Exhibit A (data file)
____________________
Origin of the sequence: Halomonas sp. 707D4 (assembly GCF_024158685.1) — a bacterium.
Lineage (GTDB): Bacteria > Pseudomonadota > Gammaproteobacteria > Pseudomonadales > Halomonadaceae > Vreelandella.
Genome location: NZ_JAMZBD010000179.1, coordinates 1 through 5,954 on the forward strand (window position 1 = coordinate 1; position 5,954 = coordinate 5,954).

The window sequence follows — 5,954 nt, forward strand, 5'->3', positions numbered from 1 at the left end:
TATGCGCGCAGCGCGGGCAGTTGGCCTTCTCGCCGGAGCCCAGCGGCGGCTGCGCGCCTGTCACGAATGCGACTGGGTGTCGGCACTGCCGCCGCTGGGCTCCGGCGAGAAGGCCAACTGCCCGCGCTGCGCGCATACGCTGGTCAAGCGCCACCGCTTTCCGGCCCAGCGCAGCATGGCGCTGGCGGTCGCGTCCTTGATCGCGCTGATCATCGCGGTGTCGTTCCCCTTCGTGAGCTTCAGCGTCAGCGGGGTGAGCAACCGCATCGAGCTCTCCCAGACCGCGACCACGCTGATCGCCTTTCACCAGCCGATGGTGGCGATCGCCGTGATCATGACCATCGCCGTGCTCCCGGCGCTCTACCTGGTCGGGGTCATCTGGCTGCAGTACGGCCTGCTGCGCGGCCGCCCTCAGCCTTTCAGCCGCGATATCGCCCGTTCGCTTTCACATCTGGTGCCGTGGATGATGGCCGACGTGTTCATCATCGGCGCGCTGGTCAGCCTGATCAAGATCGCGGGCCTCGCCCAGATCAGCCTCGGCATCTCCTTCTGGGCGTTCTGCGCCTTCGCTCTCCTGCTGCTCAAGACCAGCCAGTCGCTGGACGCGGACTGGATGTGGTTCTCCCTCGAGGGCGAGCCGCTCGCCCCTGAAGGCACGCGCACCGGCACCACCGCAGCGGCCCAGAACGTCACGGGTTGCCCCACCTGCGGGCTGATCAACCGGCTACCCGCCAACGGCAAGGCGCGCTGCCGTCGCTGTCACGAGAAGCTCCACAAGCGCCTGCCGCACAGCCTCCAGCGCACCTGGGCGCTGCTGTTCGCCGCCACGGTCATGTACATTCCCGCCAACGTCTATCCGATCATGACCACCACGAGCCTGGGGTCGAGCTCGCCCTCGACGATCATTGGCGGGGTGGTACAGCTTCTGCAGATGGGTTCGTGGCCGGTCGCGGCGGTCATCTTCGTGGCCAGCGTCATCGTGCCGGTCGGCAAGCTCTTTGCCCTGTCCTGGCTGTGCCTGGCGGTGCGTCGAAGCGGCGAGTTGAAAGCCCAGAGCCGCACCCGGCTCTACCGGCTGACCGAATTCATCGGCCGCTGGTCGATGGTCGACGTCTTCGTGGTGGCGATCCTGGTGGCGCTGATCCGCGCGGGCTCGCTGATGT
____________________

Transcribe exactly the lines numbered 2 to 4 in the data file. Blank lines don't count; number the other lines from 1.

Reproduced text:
Lineage (GTDB): Bacteria > Pseudomonadota > Gammaproteobacteria > Pseudomonadales > Halomonadaceae > Vreelandella.
Genome location: NZ_JAMZBD010000179.1, coordinates 1 through 5,954 on the forward strand (window position 1 = coordinate 1; position 5,954 = coordinate 5,954).

The window sequence follows — 5,954 nt, forward strand, 5'->3', positions numbered from 1 at the left end: